In a partnership that will benefit two NHL franchises, an American Hockey League franchise and some-two dozen young players hoping to make the big clubs, the Kraken announced the AHL Charlotte Checkers as their affiliate professional development team for the 2021-22 season in partnership with the NHL’s Florida Panthers.
“The AHL plays such a key role in the development of NHL players,” said Ron Francis, Kraken GM. “This is a very important decision for the long-term success of our organization.”
Francis and Kraken assistant general manager Ricky Olczyk talked with several NHL organizations about a player-share arrangement for the upcoming AHL season when construction issues prompted Oak View Group and the Kraken to adjust with a revised Coachella Valley location and timeline for a brand-new, state-of-the-art arena in Palm Desert.
The Kraken were previously awarded the AHL’s 32nd franchise. The Palm Springs franchise (team name to be announced) will begin its inaugural season at the Coachella Valley arena in the fall 2022. Construction for the privately-funded project broke ground in early June and will be ready on time for hockey, concerts, family entertainment, other sports and more.
Securing an affiliation for the upcoming season was essential. The Kraken will select 30 players in the July 21 NHL Expansion Draft, but only 20 players (18 skaters and two goalies) dress for games, while up to three more players on the active roster are designated “scratches” game by game.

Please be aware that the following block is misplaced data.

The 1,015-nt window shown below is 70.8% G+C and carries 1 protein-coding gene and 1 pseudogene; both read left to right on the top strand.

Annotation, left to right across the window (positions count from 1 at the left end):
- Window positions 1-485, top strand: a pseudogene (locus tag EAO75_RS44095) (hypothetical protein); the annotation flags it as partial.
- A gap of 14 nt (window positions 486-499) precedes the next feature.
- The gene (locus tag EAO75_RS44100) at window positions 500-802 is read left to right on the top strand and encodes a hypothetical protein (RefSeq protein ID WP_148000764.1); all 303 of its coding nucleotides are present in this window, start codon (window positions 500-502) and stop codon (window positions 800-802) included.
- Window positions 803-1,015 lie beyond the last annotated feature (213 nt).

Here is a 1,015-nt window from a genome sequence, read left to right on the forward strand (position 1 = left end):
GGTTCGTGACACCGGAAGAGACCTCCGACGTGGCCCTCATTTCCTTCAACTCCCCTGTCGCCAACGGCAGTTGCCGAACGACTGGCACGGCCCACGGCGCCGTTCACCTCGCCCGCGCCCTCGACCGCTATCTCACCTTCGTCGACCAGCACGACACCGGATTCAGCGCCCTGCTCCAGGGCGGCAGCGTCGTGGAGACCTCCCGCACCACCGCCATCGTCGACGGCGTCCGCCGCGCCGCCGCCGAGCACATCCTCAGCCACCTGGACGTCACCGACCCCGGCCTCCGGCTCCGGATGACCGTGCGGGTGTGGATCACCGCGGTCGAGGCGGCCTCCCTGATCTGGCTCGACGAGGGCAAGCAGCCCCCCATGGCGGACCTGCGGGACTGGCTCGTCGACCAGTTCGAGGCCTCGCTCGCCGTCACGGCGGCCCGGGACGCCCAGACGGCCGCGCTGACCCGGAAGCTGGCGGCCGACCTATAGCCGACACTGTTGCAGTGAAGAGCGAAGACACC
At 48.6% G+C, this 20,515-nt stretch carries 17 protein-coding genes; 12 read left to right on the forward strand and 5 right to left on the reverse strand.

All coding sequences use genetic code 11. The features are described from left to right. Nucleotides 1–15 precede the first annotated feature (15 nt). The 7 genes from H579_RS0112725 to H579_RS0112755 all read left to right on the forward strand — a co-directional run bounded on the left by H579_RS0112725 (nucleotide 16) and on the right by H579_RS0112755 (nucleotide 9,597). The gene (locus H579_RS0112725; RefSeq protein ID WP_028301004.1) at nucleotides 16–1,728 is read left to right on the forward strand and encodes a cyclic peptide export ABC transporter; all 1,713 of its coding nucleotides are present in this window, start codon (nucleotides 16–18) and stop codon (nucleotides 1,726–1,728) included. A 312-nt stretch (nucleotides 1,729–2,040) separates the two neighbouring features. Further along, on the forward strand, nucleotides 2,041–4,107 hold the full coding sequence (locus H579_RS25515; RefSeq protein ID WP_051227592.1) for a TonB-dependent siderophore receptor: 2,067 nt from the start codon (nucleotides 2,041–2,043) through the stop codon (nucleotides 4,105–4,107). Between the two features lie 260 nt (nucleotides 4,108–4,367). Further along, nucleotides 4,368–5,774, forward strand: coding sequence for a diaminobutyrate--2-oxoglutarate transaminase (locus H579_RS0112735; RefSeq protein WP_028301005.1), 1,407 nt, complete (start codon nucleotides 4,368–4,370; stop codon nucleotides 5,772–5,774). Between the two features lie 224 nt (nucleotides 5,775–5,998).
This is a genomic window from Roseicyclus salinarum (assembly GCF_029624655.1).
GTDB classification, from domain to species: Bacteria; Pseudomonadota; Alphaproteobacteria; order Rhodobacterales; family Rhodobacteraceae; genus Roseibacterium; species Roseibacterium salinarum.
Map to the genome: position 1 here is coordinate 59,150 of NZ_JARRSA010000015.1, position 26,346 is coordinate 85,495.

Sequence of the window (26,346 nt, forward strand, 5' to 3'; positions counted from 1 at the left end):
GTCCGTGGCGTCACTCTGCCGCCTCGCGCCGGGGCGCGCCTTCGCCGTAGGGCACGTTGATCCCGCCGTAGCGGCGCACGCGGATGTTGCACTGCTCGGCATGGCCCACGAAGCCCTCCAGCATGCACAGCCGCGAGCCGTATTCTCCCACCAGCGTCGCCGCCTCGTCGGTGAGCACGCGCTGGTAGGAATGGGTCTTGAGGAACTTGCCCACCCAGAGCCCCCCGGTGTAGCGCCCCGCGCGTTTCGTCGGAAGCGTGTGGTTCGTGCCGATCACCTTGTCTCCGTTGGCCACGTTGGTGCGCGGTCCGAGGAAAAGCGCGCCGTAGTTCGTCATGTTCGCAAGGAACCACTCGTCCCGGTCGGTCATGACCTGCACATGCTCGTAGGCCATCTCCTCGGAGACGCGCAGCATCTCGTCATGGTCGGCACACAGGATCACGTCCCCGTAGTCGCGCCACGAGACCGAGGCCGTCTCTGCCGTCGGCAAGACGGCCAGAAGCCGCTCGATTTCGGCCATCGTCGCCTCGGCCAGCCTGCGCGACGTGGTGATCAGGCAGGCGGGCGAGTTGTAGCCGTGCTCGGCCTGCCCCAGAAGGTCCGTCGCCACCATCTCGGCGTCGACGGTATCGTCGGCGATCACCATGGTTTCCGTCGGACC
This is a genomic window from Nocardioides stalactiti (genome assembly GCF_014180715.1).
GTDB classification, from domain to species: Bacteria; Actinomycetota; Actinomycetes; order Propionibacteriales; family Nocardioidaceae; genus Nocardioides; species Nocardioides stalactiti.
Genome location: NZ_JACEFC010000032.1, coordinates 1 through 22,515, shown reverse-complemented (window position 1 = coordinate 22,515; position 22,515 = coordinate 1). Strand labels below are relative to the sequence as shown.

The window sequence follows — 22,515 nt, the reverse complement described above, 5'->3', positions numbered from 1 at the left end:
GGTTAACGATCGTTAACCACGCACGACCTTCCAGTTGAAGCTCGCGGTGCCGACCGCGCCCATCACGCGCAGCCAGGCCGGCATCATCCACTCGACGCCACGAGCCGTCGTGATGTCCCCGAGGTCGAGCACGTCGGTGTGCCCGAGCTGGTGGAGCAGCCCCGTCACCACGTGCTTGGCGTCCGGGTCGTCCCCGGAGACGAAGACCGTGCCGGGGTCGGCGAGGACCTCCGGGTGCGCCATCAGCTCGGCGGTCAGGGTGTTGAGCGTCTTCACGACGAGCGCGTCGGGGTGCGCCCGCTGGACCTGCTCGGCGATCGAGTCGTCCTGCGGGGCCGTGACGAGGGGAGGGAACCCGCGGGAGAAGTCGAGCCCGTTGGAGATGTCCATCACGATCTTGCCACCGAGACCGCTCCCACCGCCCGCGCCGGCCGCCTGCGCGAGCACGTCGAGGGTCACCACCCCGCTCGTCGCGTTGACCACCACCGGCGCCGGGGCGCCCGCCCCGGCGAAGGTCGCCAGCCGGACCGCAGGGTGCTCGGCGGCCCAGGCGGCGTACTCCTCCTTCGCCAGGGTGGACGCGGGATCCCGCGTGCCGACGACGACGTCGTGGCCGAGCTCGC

Doing the NHL math, that means some players from the original group of 30 will skate for the AHL affiliate if they are still under contract with the Kraken, along with other free agents the Kraken might sign to AHL deals or, in some cases, two-way agreements that pay one salary for AHL and a higher amount for NHL.
In fact, 10 players drafted by Vegas in 2017 never played an NHL game for the Golden Knights. Another five played 60 NHL games or less.
One note: All prospects selected in the 2021 NHL amateur draft must return to juniors or college ranks if they aren’t placed on the NHL active roster. A rare few draftees make opening night NHL rosters and stick for the season-almost always high first-round choices. If any 2021 draftees who make opening night rosters are subsequently rerouted to a developmental league, it must be juniors or college. No 2021 draft choice is eligible for the AHL or pro league ECHL (second tier) until his second season.